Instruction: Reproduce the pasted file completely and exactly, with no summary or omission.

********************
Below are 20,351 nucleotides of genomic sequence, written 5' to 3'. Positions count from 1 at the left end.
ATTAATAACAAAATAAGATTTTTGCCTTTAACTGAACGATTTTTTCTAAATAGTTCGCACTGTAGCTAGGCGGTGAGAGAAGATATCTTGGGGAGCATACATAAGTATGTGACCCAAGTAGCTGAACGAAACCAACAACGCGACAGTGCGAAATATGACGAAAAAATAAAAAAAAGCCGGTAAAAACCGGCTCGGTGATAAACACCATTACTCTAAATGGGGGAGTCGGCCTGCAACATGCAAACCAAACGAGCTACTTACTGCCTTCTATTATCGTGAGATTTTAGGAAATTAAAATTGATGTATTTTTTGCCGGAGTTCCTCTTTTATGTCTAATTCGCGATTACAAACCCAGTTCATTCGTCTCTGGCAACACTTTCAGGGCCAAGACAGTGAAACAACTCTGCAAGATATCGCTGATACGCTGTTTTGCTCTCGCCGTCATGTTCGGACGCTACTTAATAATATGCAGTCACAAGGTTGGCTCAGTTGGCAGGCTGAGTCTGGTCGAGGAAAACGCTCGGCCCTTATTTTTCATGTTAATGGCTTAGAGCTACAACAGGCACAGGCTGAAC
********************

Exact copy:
Below are 20,351 nucleotides of genomic sequence, written 5' to 3'. Positions count from 1 at the left end.
ATTAATAACAAAATAAGATTTTTGCCTTTAACTGAACGATTTTTTCTAAATAGTTCGCACTGTAGCTAGGCGGTGAGAGAAGATATCTTGGGGAGCATACATAAGTATGTGACCCAAGTAGCTGAACGAAACCAACAACGCGACAGTGCGAAATATGACGAAAAAATAAAAAAAAGCCGGTAAAAACCGGCTCGGTGATAAACACCATTACTCTAAATGGGGGAGTCGGCCTGCAACATGCAAACCAAACGAGCTACTTACTGCCTTCTATTATCGTGAGATTTTAGGAAATTAAAATTGATGTATTTTTTGCCGGAGTTCCTCTTTTATGTCTAATTCGCGATTACAAACCCAGTTCATTCGTCTCTGGCAACACTTTCAGGGCCAAGACAGTGAAACAACTCTGCAAGATATCGCTGATACGCTGTTTTGCTCTCGCCGTCATGTTCGGACGCTACTTAATAATATGCAGTCACAAGGTTGGCTCAGTTGGCAGGCTGAGTCTGGTCGAGGAAAACGCTCGGCCCTTATTTTTCATGTTAATGGCTTAGAGCTACAACAGGCACAGGCTGAAC